The prevalence of sexual violence and bullying is a disturbing feature of society in the US, Scotland and far beyond. One reason it persists is because we have failed to ensure respect and consent are fundamental notions in the education and upbringing of every child.
California, where the students performing my play The Interference are from, has pioneered proposals to ensure that consent and the basic idea of “yes means yes” are taught in high school. Scotland should consider similar measures.
This idea, however, can meet much resistance; from parents and schools unwilling to delve into a subject perceived as messy and complicated, but also from those who characterise issues of consent as obvious and “common sense".
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Yet, Rape Crisis youth workers tell me that while young people are very open to talking about the issue, they have little understanding of the law. Given the chance they appreciate the opportunity to explore these fundamental concepts in detail.
The hope is that the work already underway will grow a fully informed community of young people who make educated choices about relationships.
It will provide them with the confidence to resist peer pressure over sexual behaviour, and help overcome misconceptions caused by early exposure to online pornography.
Good work is taking place thanks to charities like Rape Crisis, some universities are trying hard to combat sexual violence and the Scottish Government seems to believe there is a need for action.
However, as I discovered during my research for The Interference and through discussions with Rape Crisis, we face immense challenges that can only be tackled by a concerted national effort.
Even a cursory look at rape conviction rates (125 in 2014/15, from 1,901 reports to the police), and the disproportionate number of “not proven” verdicts, peculiar to Scotland, shows there is a problem in our legal system that, despite years of discussion, has not been tackled. Even when presented with substantial evidence, juries can be reluctant to “ruin” a perpetrator’s life or career.
This is underpinned by a persistent media focus on a tiny number of false accusations, and the continuing proliferation of rape myths – myths that women are somehow “asking for it” because of their clothes, or because they had been drinking.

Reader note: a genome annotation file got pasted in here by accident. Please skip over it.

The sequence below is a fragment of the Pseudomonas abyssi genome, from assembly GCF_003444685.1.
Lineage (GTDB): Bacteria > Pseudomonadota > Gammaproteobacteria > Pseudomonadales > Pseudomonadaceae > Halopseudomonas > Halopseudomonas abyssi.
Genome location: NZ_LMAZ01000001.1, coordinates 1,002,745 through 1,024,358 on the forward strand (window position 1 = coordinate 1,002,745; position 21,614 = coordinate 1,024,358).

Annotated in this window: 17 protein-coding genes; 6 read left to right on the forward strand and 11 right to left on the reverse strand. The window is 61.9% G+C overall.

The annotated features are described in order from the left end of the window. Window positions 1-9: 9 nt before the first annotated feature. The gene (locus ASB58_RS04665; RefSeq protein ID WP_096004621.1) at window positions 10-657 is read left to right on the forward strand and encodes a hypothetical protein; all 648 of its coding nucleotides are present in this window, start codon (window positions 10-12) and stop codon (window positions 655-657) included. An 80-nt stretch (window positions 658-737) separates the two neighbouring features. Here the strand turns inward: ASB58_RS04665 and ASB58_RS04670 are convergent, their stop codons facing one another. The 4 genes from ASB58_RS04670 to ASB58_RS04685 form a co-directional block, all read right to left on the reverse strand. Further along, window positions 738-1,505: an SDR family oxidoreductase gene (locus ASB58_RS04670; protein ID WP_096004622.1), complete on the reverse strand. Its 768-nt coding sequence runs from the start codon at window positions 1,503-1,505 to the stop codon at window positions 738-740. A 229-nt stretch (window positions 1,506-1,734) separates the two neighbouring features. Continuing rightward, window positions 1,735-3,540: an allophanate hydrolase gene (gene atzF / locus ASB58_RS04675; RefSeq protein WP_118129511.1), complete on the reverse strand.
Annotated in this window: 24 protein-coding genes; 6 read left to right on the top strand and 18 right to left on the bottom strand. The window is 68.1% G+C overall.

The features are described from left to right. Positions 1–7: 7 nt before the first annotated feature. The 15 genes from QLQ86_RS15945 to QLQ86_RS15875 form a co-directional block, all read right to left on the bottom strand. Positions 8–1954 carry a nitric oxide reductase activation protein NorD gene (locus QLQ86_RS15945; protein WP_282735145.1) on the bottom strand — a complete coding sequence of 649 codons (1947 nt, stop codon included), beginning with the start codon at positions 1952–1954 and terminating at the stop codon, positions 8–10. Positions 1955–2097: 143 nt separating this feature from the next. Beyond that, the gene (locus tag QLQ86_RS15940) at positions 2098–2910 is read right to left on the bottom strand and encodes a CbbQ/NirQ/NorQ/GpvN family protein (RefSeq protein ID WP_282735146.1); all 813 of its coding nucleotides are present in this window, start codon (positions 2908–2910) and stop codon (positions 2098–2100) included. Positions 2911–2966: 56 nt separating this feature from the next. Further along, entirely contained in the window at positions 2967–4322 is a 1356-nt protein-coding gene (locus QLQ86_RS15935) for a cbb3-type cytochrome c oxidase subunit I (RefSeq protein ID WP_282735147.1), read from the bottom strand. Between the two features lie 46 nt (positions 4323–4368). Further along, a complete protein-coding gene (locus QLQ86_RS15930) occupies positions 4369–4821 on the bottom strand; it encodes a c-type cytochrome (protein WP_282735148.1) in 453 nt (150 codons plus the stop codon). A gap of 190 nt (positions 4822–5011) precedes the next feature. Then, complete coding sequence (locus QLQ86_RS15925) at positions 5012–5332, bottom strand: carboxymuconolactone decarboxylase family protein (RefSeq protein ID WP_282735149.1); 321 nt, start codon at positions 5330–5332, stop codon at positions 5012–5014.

These are the beliefs that cause us to question a victim's validity if she appears calm on the witness stand, or to ask why she was walking there so late at night. Karen, our play’s survivor, is asked repeatedly: "Did you say no? How many times did you say no? Why didn't you put up a fight?"
The fact such arguments still feature in social conversation and legal argument is appalling.
We shouldn't just teach our kids about consent to protect them, but also because they will be the juries of the future. They will be the teachers, the parents, and the friends who need to understand the issues, and respond compassionately, should a victim ever disclose a sexual violation to them.
We also need to be honest. Carrying a rape alarm and staying in well-lit areas is not enough. You’re most likely to be raped or abused by someone you know.
We're asking the wrong questions. We need to ask why anyone would even consider sex with someone too drunk to respond, let alone consent? What happens when you laugh at a rape joke? What does it mean to text an intimate image of someone without their permission?
As we have seen in recent high profile cases, such as that of Brock Turner at Stanford University, matters of power, privilege and talent can obscure the route to justice. Here is another important question: why is the potential of a young male life valued more highly than that of the woman he raped behind a dumpster? Or as his victim put it in her powerful statement in court: “Assault is not an accident.”
Sex should be a positive experience and that demands informed mutual consent. Rape and sexual assault are about power, abuse and violence. Let us not allow ignorance to be an excuse.
Scottish-based Fringe First winner Lynda Radley and students from Pepperdine University, will present the world premiere of The Interference, her play about campus sexual violence, at the Edinburgh Fringe. At Wednesday's opening night there will be a collection for Rape Crisis Glasgow.